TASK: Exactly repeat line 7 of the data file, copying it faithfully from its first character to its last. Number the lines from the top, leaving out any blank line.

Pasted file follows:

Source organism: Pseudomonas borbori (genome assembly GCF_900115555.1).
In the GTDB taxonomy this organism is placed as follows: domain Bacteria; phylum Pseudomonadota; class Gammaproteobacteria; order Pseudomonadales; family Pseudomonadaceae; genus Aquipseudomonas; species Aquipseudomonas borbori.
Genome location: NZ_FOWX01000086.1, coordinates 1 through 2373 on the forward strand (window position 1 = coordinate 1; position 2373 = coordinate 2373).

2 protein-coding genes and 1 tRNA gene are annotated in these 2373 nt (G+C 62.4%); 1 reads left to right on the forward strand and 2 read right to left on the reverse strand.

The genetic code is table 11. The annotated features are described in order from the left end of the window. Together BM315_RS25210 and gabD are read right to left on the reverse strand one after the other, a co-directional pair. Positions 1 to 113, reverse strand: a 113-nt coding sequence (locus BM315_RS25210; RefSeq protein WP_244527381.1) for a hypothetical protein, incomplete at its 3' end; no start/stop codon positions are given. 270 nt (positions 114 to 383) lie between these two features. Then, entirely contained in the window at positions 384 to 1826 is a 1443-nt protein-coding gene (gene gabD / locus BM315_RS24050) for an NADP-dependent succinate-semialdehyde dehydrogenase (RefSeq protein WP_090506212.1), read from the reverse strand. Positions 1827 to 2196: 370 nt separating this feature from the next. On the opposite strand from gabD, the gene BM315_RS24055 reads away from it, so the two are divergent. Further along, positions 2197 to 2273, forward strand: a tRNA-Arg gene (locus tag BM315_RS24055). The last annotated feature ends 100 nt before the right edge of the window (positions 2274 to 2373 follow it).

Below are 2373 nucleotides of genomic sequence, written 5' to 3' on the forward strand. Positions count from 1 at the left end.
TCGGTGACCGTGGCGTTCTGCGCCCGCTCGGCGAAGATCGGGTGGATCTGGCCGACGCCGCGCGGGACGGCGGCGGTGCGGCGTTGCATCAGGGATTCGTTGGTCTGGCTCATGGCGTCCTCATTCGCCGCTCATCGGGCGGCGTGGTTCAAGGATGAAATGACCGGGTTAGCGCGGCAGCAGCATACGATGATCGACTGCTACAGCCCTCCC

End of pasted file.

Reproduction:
TCGGTGACCGTGGCGTTCTGCGCCCGCTCGGCGAAGATCGGGTGGATCTGGCCGACGCCGCGCGGGACGGCGGCGGTGCGGCGTTGCATCAGGGATTCGTTGGTCTGGCTCATGGCGTCCTCATTCGCCGCTCATCGGGCGGCGTGGTTCAAGGATGAAATGACCGGGTTAGCGCGGCAGCAGCATACGATGATCGACTGCTACAGCCCTCCC